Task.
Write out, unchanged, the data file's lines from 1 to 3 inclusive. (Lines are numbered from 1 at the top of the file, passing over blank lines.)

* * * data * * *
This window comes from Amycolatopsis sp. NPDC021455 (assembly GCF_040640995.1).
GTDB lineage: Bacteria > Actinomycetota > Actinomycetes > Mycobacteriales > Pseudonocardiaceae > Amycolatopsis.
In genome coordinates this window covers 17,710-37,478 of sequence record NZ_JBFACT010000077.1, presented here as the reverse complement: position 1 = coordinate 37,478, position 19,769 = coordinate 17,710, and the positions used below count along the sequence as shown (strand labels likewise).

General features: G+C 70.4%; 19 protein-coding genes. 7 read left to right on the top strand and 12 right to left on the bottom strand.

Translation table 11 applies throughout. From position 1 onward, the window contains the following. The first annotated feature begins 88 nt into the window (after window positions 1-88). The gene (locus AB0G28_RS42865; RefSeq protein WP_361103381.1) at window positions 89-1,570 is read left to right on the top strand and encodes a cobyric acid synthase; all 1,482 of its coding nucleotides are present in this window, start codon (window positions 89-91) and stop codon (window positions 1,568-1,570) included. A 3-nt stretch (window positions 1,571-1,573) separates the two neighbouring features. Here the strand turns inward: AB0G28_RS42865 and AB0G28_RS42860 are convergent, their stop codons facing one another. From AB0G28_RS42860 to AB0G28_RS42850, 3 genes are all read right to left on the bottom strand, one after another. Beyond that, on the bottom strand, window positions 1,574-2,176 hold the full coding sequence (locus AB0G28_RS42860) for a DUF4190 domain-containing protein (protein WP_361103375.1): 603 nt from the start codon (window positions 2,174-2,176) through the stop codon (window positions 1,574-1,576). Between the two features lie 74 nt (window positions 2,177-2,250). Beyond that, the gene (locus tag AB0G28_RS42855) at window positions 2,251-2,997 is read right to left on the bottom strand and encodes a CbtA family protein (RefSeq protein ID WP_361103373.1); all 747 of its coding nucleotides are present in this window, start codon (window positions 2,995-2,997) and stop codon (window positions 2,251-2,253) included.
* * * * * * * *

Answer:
This window comes from Amycolatopsis sp. NPDC021455 (assembly GCF_040640995.1).
GTDB lineage: Bacteria > Actinomycetota > Actinomycetes > Mycobacteriales > Pseudonocardiaceae > Amycolatopsis.
In genome coordinates this window covers 17,710-37,478 of sequence record NZ_JBFACT010000077.1, presented here as the reverse complement: position 1 = coordinate 37,478, position 19,769 = coordinate 17,710, and the positions used below count along the sequence as shown (strand labels likewise).